Salvador Dali’s Mae West Lips sofa may leave UK if buyer can’t be found

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Powered by Guardian.co.ukThis article titled “Salvador Dali’s Mae West Lips sofa may leave UK if buyer can’t be found” was written by Staff and agency, for theguardian.com on Friday 17th November 2017 16.36 UTC

Salvador Dali’s Mae West Lips sofa, one of the most famous pieces of furniture of the 20th century, could be taken out of the UK unless a buyer willing to pay almost half a million pounds is found.

The British government has placed a temporary export bar on Sofa, which Dali created with Surrealist poet and collector Edward James.

A buyer will have to be found before May to match the asking price of £480,281 plus £16,600 VAT for the red sofa to remain in Britain.

“This iconic piece is considered to be the single most important example of Surrealist furniture ever made in Britain,” said arts minister John Glen. “I very much hope that a buyer comes forward to keep this unique item in the UK.”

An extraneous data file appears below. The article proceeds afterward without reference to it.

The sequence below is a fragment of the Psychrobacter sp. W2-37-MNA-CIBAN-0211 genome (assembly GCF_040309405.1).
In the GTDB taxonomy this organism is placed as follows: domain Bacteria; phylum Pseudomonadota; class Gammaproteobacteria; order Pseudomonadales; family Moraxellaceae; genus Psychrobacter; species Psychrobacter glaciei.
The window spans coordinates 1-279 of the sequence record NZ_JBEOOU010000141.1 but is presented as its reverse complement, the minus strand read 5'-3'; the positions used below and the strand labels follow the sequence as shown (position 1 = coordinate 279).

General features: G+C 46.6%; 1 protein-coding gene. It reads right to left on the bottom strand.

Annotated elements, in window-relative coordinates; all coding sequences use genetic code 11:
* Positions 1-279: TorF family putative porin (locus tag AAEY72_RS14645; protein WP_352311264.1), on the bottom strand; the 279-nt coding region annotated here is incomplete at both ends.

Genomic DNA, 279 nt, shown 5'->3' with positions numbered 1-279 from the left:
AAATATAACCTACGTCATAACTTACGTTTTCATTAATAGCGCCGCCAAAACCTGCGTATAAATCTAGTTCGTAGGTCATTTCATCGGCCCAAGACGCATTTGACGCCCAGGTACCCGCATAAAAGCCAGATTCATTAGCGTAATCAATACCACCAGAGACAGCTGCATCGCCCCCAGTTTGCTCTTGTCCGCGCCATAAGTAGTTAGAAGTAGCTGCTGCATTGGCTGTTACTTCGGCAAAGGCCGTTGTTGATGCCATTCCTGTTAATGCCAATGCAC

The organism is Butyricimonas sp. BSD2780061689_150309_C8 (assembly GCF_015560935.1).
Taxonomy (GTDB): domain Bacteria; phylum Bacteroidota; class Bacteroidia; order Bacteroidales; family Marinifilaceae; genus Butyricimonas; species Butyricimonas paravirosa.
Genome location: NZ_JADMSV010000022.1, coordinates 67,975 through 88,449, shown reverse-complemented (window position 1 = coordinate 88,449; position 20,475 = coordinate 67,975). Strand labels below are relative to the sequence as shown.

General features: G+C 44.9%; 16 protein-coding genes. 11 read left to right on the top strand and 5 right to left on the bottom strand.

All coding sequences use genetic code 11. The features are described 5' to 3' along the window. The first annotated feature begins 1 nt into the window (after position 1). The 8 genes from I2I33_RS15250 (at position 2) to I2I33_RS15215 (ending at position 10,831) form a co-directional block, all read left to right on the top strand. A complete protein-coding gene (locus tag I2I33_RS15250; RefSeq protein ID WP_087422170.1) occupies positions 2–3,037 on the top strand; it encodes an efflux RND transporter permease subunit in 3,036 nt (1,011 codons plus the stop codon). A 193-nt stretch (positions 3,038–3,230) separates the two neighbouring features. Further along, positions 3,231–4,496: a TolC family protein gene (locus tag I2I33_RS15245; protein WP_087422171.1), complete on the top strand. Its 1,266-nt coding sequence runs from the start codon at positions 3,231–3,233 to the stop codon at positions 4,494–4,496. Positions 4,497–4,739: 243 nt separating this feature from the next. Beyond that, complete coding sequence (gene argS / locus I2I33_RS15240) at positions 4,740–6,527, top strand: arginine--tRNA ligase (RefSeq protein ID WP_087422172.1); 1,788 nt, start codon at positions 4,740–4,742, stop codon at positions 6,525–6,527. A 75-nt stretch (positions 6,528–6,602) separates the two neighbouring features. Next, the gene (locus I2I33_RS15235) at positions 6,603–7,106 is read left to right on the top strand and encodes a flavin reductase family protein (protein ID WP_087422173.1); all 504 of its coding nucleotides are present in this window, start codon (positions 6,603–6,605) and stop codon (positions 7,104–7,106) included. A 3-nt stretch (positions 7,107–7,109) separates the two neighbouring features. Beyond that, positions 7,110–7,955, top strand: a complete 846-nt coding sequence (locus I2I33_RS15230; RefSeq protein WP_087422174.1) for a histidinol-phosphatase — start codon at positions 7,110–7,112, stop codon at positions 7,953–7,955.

The 1938 piece of furniture has been described as the most famous object in the history of Surrealism. The lips relate to Dali’s paintings and drawings that were inspired by Hollywood star Mae West.

Five of the sofas were made in total, with the version on sale altered by James, with the lips elongated, to make it an integral part of the Surrealist interior of Monkton House in West Sussex.

The temporary export bar follows a recommendation by the reviewing committee on the export of works of art and objects of cultural interest.

Committee member Richard Calvocoressi said: “Salvador Dalí and Edward James’s sofa in the shape of Mae West’s lips shares with Meret Oppenheim’s fur-covered cup, saucer and spoon of the same date (Museum of Modern Art, New York) the distinction of being the most famous object in the history of Surrealism.

“But is more than a witty surrealist sculpture or a striking example of fantasy furniture. It is a masterpiece of Pop Art, 25 years before Pop was invented.”

The committee noted the power of the image of the sofa in the 20th century. It made its recommendation on the grounds of the sofa’s close connection with Britain’s history and national life, its outstanding aesthetic importance and its significance for the study of furniture history, as well as the history of design and Surrealist art.

The decision on the export licence for the sofa will be deferred until 16 February. That date will be extended until 16 May if a serious intention to raise funds to purchase it is made at the recommended price.

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